I truly don’t enjoy writing negative reviews. Most restaurants try their best to put a good product forward. Others just phone it in and rely on consumers’ low expectations to keep the money flowing in. The rest go out of business. We make an effort to visit locally-owned restaurants and avoid the corporate chains unless absolutely necessary. It’s just assumed we’ll get more personal attention and fresher ingredients, and it feels better to keep our dollars local. We’ve generally had good results with this strategy.

So it’s with much disappointment that I give a “thumbs down” to the Marblehead Chowder House. We’d heard all this talk about their “Best of the Valley” and “Readers’ Choice” awards and figured it might be a great gift card option for Christmas. I get the impression that Marblehead is something of a cherished institution and i’ll probably be accused of snobbery by at least a couple readers. Listen, if you’re in the mood for buttery, uninspired seafood preparations, then Marblehead is for you. Please choose it over Red Lobster. And the service was quite good – happy, polite and enthusiastic.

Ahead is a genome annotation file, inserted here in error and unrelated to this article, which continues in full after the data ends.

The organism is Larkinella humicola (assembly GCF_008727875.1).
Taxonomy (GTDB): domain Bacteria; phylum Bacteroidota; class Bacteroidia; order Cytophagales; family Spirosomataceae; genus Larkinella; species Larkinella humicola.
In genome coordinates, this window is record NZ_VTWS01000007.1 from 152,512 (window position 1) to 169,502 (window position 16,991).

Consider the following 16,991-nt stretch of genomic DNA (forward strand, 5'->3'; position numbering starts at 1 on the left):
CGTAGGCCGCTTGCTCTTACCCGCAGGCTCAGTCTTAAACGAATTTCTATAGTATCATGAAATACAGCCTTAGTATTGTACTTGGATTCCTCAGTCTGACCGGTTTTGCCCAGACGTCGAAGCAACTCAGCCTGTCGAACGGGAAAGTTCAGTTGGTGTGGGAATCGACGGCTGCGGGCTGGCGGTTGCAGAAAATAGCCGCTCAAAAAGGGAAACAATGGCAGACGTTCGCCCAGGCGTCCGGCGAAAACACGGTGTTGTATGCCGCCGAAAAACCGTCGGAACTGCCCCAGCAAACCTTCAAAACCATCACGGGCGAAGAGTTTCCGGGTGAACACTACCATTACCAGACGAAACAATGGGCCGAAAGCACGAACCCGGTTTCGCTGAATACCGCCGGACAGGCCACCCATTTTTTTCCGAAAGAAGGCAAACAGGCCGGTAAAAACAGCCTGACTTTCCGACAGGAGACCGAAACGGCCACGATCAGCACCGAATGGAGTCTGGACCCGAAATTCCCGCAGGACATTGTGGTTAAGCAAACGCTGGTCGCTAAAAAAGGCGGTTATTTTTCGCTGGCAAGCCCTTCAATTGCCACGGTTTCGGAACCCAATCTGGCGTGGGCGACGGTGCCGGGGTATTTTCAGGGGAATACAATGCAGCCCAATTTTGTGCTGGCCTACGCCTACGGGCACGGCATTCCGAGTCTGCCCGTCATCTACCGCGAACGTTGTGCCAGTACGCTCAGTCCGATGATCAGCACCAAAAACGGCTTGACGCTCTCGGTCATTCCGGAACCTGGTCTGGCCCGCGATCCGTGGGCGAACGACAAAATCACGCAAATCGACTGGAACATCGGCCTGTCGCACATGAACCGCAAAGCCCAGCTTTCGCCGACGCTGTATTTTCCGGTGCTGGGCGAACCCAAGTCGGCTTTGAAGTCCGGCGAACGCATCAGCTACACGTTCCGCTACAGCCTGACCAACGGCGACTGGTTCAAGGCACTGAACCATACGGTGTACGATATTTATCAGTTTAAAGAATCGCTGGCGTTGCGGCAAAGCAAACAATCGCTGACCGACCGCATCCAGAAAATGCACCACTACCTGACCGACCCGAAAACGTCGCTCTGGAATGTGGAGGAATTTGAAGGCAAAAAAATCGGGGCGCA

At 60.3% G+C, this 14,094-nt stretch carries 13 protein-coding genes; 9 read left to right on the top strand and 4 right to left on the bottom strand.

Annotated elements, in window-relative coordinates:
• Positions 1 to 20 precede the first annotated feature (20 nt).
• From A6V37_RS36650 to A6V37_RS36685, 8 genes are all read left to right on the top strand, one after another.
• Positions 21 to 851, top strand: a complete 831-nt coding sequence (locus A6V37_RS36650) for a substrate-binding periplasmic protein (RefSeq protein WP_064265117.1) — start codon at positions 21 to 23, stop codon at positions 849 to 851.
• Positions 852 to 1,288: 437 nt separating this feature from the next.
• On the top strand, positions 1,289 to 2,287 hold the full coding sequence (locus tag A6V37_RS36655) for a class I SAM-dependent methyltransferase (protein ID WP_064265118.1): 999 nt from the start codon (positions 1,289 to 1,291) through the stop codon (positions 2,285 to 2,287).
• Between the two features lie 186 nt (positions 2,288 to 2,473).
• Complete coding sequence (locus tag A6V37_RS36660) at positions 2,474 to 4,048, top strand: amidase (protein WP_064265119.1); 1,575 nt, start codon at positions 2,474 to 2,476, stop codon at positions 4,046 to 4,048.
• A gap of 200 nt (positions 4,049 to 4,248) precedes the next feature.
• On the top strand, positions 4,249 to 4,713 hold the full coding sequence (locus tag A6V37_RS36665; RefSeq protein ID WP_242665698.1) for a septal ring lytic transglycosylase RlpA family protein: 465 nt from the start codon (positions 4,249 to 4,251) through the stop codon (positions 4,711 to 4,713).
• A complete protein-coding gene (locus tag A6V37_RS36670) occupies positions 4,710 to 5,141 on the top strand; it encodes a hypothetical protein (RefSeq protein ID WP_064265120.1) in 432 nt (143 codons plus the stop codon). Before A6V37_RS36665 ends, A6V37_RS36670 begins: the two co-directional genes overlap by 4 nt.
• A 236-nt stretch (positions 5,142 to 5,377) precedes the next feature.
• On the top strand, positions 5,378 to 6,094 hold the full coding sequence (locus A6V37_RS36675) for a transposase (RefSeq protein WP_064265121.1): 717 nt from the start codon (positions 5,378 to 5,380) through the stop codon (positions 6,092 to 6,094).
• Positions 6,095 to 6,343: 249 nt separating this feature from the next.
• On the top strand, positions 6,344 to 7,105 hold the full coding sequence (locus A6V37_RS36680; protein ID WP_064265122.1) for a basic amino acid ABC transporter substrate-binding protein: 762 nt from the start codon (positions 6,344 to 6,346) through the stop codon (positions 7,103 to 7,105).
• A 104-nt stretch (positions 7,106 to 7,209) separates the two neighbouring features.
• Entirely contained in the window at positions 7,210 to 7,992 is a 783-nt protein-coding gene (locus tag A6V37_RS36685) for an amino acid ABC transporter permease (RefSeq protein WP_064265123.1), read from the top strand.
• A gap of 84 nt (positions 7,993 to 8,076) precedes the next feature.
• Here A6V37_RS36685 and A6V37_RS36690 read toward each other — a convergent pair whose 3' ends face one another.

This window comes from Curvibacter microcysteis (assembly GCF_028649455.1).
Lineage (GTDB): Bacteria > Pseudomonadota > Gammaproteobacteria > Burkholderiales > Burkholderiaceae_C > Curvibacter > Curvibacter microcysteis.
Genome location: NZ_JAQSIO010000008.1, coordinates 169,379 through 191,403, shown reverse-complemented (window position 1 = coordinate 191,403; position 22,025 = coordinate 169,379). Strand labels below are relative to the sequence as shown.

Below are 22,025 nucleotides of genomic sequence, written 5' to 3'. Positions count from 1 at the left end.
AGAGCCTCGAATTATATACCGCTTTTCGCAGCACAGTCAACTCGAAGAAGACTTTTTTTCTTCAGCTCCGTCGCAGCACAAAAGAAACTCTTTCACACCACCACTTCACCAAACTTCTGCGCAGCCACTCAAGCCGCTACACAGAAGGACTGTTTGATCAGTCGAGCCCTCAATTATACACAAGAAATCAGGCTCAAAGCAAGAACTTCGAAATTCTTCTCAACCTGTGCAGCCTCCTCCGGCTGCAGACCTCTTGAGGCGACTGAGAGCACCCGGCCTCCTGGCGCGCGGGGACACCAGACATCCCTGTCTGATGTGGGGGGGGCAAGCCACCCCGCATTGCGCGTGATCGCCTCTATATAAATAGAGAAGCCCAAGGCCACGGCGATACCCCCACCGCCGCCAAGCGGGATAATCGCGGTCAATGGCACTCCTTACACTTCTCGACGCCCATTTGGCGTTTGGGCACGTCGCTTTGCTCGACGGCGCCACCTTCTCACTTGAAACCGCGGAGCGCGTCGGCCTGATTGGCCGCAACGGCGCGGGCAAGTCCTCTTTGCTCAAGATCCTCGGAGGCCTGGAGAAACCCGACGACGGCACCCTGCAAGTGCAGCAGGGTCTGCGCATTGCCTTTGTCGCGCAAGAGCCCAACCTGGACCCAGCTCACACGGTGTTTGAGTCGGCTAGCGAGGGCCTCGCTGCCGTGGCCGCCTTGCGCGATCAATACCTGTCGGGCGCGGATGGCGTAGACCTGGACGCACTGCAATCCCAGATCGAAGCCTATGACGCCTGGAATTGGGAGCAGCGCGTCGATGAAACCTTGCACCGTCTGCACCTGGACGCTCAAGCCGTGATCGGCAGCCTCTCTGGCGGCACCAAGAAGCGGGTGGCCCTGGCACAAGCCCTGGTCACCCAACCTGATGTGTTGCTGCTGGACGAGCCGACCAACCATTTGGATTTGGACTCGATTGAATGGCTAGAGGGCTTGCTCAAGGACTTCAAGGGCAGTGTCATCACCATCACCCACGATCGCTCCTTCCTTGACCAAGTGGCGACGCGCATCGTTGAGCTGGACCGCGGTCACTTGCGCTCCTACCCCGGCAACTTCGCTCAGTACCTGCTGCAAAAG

We ordered the baked appetizer platter to get a broad sampling. The crab dip was good (though i’ve rarely had a bad one), the dipping toasts were drenched in oil, the clams casino were greasy, and the bacon-wrapped scallops looked like they’d just been dropped in the deep fryer. I had a tuna steak grilled “Key West” style with pineapple salsa. Sounded great. Looked great. Not so great. They cooked the fish rare as I requested but it was dry and flavorless, and the salsa, while very fresh, didn’t add much. My wife’s average-tasting lobster ravioli were just plopped on a plate with too much sauce.

All that being said, if you still plan to try Marblehead, we recommend sitting in the bar area – much cozier and not as brightly lit as the main dining room. Also, we have a good feeling that the chowders and seafood pies will be super creamy and decadent. If we visit again, it’ll be only to try the soup.

So… if you want a remarkable all-seafood restaurant in the Lehigh Valley, then you’re out of luck for the time being. (The new seafood spot in downtown Easton will get a chance when it opens in 2010.) The best strategy to get great seafood in the Valley is simply to go to a great restaurant. You won’t have as many fish options but you can be sure that what you order won’t disappoint. For example, Bolete normally has a poached white fish, salmon, tuna tartar, calamari and raw oysters – all excellent. Sette Luna has great mussels and the best shrimp we’ve ever had. And Valenca‘s codfish gratin is coma-inducing. And for the raw stuff, you can’t beat Sogo.

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